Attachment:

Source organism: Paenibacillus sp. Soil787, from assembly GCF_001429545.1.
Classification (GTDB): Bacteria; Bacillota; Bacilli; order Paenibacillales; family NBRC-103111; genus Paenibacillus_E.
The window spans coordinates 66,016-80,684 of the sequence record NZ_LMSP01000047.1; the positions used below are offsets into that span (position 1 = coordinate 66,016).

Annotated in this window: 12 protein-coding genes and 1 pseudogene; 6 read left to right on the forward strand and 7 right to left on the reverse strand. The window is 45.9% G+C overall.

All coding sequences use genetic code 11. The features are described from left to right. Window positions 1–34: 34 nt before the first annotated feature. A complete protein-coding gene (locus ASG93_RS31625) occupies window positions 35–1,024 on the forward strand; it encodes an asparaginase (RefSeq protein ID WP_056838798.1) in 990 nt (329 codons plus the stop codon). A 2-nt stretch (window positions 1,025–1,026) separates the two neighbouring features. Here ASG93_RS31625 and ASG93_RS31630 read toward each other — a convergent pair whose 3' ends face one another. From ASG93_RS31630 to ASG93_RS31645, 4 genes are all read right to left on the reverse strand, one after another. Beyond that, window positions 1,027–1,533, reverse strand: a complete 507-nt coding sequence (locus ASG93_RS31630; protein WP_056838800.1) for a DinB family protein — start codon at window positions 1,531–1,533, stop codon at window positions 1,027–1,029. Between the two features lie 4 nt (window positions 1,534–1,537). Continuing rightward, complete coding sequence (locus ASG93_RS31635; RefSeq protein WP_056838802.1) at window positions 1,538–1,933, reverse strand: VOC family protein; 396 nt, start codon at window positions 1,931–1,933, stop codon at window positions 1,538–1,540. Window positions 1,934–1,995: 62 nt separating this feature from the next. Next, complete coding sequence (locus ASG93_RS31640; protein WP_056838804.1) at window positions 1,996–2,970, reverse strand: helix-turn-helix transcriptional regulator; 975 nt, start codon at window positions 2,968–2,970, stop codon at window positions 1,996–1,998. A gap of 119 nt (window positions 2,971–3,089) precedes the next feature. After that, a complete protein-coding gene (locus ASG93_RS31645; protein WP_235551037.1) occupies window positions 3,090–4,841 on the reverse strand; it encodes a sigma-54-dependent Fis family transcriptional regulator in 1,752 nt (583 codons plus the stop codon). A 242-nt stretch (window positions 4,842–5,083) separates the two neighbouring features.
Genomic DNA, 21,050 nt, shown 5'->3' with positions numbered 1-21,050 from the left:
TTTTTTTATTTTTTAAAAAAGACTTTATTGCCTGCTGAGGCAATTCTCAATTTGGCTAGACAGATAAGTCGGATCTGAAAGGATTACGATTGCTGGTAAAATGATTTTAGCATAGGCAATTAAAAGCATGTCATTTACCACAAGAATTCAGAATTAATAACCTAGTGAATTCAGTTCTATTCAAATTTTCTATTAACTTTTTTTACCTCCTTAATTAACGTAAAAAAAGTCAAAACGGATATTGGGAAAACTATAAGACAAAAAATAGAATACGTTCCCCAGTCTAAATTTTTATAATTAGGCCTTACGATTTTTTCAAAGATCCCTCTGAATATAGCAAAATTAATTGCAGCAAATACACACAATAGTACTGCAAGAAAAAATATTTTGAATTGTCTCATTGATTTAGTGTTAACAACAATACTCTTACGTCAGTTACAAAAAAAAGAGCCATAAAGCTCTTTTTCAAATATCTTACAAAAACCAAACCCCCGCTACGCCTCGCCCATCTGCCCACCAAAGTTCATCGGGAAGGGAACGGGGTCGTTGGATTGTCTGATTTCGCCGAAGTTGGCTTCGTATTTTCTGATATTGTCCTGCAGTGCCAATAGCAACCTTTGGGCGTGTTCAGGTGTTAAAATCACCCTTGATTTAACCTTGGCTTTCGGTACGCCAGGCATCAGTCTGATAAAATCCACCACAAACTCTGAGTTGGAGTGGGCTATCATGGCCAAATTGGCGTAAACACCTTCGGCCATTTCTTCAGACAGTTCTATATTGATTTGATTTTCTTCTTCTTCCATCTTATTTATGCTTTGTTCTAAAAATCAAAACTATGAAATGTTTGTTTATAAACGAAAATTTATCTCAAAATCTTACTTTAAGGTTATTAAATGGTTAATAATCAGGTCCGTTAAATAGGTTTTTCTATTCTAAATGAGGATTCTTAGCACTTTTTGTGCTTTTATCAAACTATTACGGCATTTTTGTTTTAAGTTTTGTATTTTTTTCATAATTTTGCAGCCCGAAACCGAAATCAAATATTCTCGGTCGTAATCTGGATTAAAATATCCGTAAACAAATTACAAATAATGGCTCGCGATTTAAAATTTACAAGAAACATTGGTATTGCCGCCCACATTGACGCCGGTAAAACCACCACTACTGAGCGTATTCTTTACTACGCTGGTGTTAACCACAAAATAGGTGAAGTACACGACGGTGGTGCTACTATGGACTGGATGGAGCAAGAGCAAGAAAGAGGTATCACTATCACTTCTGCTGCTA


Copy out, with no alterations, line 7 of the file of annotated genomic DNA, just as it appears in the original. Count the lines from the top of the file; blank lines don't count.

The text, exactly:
TTTTTTTATTTTTTAAAAAAGACTTTATTGCCTGCTGAGGCAATTCTCAATTTGGCTAGACAGATAAGTCGGATCTGAAAGGATTACGATTGCTGGTAAAATGATTTTAGCATAGGCAATTAAAAGCATGTCATTTACCACAAGAATTCAGAATTAATAACCTAGTGAATTCAGTTCTATTCAAATTTTCTATTAACTTTTTTTACCTCCTTAATTAACGTAAAAAAAGTCAAAACGGATATTGGGAAAACTATAAGACAAAAAATAGAATACGTTCCCCAGTCTAAATTTTTATAATTAGGCCTTACGATTTTTTCAAAGATCCCTCTGAATATAGCAAAATTAATTGCAGCAAATACACACAATAGTACTGCAAGAAAAAATATTTTGAATTGTCTCATTGATTTAGTGTTAACAACAATACTCTTACGTCAGTTACAAAAAAAAGAGCCATAAAGCTCTTTTTCAAATATCTTACAAAAACCAAACCCCCGCTACGCCTCGCCCATCTGCCCACCAAAGTTCATCGGGAAGGGAACGGGGTCGTTGGATTGTCTGATTTCGCCGAAGTTGGCTTCGTATTTTCTGATATTGTCCTGCAGTGCCAATAGCAACCTTTGGGCGTGTTCAGGTGTTAAAATCACCCTTGATTTAACCTTGGCTTTCGGTACGCCAGGCATCAGTCTGATAAAATCCACCACAAACTCTGAGTTGGAGTGGGCTATCATGGCCAAATTGGCGTAAACACCTTCGGCCATTTCTTCAGACAGTTCTATATTGATTTGATTTTCTTCTTCTTCCATCTTATTTATGCTTTGTTCTAAAAATCAAAACTATGAAATGTTTGTTTATAAACGAAAATTTATCTCAAAATCTTACTTTAAGGTTATTAAATGGTTAATAATCAGGTCCGTTAAATAGGTTTTTCTATTCTAAATGAGGATTCTTAGCACTTTTTGTGCTTTTATCAAACTATTACGGCATTTTTGTTTTAAGTTTTGTATTTTTTTCATAATTTTGCAGCCCGAAACCGAAATCAAATATTCTCGGTCGTAATCTGGATTAAAATATCCGTAAACAAATTACAAATAATGGCTCGCGATTTAAAATTTACAAGAAACATTGGTATTGCCGCCCACATTGACGCCGGTAAAACCACCACTACTGAGCGTATTCTTTACTACGCTGGTGTTAACCACAAAATAGGTGAAGTACACGACGGTGGTGCTACTATGGACTGGATGGAGCAAGAGCAAGAAAGAGGTATCACTATCACTTCTGCTGCTA